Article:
Europe, post-religious and statist, is puzzled — and alarmed — by a nation where grace is said at half the family dinner tables. But religiosity, say Micklethwait and Wooldridge, “predisposes Americans to see the world in terms of individual virtue rather than in terms of the vast social forces that so preoccupy Europeans.” And: “The percentage of Americans who believe that success is determined by forces outside their control has fallen from 41 percent in 1988 to 32 percent today; by contrast, the percentage of Germans who believe it has risen from 59 percent in 1991 to 68 percent today.” In America, conservatives much more than liberals reject the presumption of individual vulnerability and incompetence that gives rise to liberal statism.

Conservatism rose in the aftermath of Johnson’s Great Society, but skepticism about government is in the nation’s genetic code. Micklethwait and Wooldridge note that in September 1935, during the Depression, Gallup polling found that twice as many Americans said FDR’s administration was spending too much as said it was spending the right amount, and barely one person in 10 said it was spending too little.

After FDR’s 1936 reelection, half of all Democrats polled said they wanted FDR’s second term to be more conservative. Only 19 percent wanted it to be more liberal. In 1980, when Ronald Reagan won while excoriating “big government,” America had lower taxes, a smaller deficit as a percentage of GDP and a less-enveloping welfare state than any other industrialized Western nation.

America, say Micklethwait and Wooldridge, is among the oldest countries in the sense that it has one of the oldest constitutional regimes. Yet it is “the only developed country in the world never to have had a left-wing government.” And given the country’s broad and deep conservatism, it will not soon.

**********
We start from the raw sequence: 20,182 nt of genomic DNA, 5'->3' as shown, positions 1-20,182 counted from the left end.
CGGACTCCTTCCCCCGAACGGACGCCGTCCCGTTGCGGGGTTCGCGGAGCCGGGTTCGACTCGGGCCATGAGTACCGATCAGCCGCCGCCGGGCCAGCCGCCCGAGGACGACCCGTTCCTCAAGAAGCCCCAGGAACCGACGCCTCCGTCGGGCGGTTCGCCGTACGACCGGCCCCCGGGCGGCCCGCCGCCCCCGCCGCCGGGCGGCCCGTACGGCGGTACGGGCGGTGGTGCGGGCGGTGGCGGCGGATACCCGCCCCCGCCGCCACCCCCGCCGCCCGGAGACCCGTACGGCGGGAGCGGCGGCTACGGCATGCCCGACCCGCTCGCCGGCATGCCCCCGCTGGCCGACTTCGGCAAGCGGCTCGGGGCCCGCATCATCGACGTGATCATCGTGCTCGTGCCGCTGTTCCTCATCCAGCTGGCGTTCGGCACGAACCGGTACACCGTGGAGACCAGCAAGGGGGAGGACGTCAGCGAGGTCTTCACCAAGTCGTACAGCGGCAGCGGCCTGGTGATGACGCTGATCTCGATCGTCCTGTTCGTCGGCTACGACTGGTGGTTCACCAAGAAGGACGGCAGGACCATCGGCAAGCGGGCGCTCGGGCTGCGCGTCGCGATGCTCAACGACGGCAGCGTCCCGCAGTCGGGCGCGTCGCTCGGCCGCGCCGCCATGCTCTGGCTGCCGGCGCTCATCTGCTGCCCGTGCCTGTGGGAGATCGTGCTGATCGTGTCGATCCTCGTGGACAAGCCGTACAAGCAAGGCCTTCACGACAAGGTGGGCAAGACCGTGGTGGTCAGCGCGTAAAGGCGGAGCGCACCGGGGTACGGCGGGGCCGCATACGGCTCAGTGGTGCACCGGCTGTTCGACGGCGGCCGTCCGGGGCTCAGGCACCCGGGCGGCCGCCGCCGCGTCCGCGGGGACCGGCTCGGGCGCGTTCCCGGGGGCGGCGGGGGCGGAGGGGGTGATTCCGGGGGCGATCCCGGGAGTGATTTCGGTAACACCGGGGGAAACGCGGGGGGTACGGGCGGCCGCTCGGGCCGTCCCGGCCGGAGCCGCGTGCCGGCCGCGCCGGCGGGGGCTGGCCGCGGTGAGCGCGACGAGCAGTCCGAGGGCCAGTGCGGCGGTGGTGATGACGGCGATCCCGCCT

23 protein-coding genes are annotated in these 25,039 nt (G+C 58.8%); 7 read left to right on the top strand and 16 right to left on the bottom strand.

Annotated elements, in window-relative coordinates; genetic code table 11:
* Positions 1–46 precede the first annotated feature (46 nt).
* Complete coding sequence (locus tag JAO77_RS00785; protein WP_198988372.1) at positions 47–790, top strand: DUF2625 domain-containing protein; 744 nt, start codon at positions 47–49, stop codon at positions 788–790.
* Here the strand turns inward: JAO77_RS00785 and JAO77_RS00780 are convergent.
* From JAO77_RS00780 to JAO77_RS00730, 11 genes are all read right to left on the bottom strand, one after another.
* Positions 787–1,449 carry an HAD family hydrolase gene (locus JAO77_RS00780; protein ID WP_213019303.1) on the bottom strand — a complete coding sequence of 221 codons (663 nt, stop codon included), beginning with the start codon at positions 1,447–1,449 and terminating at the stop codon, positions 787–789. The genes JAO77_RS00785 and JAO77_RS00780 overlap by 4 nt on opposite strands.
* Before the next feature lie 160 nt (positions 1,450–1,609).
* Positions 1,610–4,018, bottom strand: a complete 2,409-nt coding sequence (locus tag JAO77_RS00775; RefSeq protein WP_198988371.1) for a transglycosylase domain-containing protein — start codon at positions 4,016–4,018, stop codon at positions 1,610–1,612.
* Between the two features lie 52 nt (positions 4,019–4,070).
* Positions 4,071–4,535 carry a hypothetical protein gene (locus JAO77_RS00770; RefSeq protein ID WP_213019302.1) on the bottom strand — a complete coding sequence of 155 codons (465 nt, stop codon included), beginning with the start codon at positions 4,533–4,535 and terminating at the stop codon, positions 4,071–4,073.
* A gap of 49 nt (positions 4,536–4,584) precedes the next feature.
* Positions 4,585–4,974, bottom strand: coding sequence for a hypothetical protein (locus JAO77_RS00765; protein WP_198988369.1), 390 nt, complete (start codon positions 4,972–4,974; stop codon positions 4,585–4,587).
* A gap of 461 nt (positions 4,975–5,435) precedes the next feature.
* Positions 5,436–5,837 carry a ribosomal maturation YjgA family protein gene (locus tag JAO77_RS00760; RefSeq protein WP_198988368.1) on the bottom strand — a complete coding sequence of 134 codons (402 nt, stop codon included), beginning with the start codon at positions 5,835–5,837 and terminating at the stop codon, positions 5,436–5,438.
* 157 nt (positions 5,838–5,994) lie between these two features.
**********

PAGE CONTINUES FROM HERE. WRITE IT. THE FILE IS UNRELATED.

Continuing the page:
Skolbudgeten för Internetuppkoppling

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Regeringen har plötsligt stoppat budgeten för att ge biblioktek och skolor bättre Internetuppkopplingar:


WASHINGTON, Oct. 3 – Public libraries and schools around the nation have suddenly stopped receiving any new grants from a federal program that is wrestling with new rules on how it spends $2.25 billion each year to provide high-speed Internet and telephone service.

The moratorium at what is known as the E-Rate program began two months ago, with no notice, and may last for months, causing significant hardships at schools and libraries, say state officials and executives at the company that runs the program.

The suspension came after the Federal Communications Commission, in consultation with the White House, imposed tighter spending rules that commission officials say will make it easier to detect fraud and waste in the program.

As much as $1 billion in grants the states say they expected to receive by the end of the year may be affected, one official estimate says. That has led state administrators to either take money from other educational programs or postpone paying their phone and Internet companies.

“We are fearful that they could shut down our service,” said Curt Wolfe, chief information officer for North Dakota. The federal program contributes more than 60 percent of the money, or about $1.7 million a year, that pays for Internet services and to link video services for the state’s 100,000 students, he said.

“If this isn’t resolved this month, we’re going to be in very serious trouble,” he said. “We don’t have extra funds to get us through this, and this is a major issue for every state.”

Robert Boucher, who works for the Wisconsin education agency that arranges for the financing of the state’s schools and libraries, said the state had not received commitments for about $22 million, or about two-thirds of the amount necessary for Internet and telephone services for the state’s 426 school districts and 387 public libraries.